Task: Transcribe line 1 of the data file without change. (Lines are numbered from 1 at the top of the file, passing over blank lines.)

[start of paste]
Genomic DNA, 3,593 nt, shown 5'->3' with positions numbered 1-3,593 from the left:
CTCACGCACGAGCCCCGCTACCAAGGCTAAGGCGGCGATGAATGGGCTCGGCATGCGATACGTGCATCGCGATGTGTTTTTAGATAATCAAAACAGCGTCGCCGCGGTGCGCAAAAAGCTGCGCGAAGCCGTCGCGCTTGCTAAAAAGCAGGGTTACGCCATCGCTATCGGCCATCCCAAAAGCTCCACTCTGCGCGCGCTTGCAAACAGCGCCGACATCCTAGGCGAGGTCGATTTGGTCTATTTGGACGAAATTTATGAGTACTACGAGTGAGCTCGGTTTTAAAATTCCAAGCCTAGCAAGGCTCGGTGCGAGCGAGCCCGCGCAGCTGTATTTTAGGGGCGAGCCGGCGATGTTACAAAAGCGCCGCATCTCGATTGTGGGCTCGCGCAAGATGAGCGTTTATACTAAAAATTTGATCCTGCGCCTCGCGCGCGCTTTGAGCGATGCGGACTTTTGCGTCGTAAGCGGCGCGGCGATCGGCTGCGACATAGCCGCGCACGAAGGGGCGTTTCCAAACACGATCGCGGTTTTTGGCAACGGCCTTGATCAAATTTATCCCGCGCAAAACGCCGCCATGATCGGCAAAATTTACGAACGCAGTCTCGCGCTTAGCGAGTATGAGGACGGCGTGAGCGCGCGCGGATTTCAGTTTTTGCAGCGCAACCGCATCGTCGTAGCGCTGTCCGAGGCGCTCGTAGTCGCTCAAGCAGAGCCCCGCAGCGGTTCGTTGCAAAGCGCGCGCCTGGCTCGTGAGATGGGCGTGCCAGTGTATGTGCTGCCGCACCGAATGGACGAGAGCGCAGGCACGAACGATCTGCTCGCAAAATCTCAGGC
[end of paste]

Genomic DNA, 3,593 nt, shown 5'->3' with positions numbered 1-3,593 from the left: